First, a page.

Criterion’s release features a new 4K scan from an original 35mm negative. It presents a fine range of colors in a palette that tends to the warmer side (which seems a counter to the previous, blue leaning presentation). Detail is superb, as is contrast, in both light and dark sequences. Detail is the standout quality here, with facial textures, clothing, background details and more, all notably clear. The included Blu-ray version of the film also offers a stirling presentation (albeit less defined than the 4K), along with all the extra features:
- Archival Footage — Segments from a 1971 episode of Cinéastes de notre temps featuring director Jean-Pierre Melville: From a French TV show, where the director delves into the inspirations behind some of his productions (notably American gangster films), how he approaches filming, and more
- Archival Footage — Pour le cinema: A short segment with Melville, Alain Delon, Andre Bourvil, Yves Montand discussing Le Cercle Rouge
- Archival Footage — Midi magazine: Another short segment, with Melville answering a few questions in anticipation of the release of Le Cercle Rouge
- Archival Footage — Vingt-quatre heures sur la deux: Melville and Delon respond to some smart questions about the film, with answers that are even more interesting. Shamefully only 4 minutes in length.
- Archival Footage — Morceaux de bravoure: Perhaps the biggest dive into the more technical side of Melville’s approach, as he spends 10 min talking about the approach, atmosphere, and inspirations that go into his movies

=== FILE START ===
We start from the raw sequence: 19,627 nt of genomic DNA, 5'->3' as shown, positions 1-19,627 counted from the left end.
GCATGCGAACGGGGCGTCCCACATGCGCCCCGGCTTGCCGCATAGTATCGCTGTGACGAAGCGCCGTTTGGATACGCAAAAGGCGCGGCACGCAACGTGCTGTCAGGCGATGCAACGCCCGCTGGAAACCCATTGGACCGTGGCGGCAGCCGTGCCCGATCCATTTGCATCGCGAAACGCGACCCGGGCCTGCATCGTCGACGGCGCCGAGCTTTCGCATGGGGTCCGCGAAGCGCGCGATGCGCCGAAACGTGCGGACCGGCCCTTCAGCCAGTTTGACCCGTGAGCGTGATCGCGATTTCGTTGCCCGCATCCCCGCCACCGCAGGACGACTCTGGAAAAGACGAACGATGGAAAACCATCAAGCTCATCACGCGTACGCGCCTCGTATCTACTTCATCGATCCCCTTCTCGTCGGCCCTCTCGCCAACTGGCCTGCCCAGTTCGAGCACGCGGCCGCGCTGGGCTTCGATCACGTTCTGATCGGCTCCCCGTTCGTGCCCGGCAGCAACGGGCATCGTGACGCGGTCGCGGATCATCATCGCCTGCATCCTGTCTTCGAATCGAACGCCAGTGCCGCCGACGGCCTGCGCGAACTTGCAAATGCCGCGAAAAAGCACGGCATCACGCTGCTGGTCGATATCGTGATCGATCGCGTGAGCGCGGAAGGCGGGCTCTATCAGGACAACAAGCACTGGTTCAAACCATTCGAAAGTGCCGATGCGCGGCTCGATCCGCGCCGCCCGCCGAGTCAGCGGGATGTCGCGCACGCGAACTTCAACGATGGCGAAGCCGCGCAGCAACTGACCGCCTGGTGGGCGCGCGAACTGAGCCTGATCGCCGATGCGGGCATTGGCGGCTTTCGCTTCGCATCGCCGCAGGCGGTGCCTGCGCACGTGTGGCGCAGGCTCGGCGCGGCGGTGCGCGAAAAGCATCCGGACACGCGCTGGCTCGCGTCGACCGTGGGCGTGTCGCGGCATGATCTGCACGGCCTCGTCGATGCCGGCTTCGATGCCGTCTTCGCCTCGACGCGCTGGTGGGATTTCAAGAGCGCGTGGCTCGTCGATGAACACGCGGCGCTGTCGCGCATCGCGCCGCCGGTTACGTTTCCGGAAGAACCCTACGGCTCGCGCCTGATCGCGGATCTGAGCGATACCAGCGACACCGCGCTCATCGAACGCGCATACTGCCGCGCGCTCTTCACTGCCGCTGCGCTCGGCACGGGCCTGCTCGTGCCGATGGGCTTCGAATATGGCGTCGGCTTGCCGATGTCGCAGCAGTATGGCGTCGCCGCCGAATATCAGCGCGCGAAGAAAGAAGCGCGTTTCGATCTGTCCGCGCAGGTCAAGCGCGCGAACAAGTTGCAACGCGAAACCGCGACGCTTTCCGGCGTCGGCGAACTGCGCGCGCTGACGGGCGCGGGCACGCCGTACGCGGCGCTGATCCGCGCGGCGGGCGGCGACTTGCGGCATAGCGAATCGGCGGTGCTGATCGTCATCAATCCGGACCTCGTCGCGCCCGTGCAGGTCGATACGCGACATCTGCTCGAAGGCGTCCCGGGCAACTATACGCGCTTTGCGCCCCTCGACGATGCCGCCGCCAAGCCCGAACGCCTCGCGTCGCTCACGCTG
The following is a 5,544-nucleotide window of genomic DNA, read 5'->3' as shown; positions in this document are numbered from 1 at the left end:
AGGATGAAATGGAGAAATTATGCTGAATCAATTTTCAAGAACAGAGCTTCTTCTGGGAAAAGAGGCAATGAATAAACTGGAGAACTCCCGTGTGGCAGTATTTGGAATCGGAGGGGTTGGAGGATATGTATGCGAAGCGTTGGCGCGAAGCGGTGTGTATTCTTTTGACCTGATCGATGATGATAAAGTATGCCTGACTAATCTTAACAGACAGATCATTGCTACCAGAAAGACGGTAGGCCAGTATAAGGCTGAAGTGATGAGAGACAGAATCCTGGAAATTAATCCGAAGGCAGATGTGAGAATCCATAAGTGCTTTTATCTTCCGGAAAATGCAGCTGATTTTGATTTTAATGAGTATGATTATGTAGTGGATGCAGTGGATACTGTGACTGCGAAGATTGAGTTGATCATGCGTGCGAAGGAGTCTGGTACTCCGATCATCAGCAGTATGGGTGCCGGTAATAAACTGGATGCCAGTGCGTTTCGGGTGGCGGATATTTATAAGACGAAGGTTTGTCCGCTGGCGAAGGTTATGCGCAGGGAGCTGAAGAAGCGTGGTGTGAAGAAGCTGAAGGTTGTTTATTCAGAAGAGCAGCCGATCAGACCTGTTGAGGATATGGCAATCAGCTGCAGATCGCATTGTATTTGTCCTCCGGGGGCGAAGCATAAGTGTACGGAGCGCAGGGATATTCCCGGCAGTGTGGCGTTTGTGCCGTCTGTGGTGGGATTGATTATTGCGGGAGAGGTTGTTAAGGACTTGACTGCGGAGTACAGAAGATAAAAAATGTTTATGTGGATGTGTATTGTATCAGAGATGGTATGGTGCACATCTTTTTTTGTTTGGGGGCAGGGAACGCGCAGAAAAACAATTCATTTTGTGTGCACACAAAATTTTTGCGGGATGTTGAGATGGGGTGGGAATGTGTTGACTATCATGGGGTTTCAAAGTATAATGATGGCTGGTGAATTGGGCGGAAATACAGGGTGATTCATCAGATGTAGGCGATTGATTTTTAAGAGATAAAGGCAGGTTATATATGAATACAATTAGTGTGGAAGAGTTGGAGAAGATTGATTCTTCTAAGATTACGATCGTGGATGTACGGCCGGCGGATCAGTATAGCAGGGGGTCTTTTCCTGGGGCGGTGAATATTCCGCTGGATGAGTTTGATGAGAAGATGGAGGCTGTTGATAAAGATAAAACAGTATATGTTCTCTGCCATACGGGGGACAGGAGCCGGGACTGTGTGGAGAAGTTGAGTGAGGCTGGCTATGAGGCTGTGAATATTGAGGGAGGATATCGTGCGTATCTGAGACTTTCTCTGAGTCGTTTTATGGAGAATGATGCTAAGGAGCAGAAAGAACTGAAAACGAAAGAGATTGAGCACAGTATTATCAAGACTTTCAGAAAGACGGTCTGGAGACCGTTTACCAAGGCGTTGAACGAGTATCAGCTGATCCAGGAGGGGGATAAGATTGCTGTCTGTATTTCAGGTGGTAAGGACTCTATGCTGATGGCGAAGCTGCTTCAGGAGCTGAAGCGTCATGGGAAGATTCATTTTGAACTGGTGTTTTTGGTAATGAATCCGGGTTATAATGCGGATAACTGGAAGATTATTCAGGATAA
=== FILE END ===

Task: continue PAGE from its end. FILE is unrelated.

- Interviews with assistant director Bernard Stora: Stora — Mr. Stora, who has worked primarily as an assistant director for Jean Eustache, Henri Verneuil, John Frankenheimer and Jean-Pierre Melville, and script-writer for Claude Miller and Georges Lautner amongst others, recalls his first encounter and consequent collaborations with Jean-Pierre Melville. In French, with optional English subtitles. In French, with optional English subtitles. (31 min, 1080p)
- Interview Rui Nogueira, author of Melville on Melville: A quality dive into the director’s career and output
- On-set and archival footage, featuring interviews with Melville and actors Alain Delon, Yves Montand, and André Bourvil:
- Trailer: The original French trailer
- PLUS: Essays by film critics Michael Sragow and Chris Fujiwara, excerpts from Melville on Melville, a 2000 interview with composer Eric Demarsan, and an appreciation by filmmaker John Woo: Contained within the liner notes, that also contain info on the restoration/transfer of the film
- New cover by Art Chantry Design Co.
The Bottom Line
Le Cercle Rouge is undoubtedly one of the cornerstones of the heist genre. Inspiring many that followed in its wake, but it remains fresh and thrilling. Cool, collected, with impeccable style, palpable tension, and a gripping philosophical streak. Melville’s mastery is evident, as are the talents of Delon, Montand, and Volonte. Criterion’s release highlights the immense craft on display, through a stunning transfer and notable extra features, that deepen appreciation for the film.
Le Cercle Rouge is available via Criterion now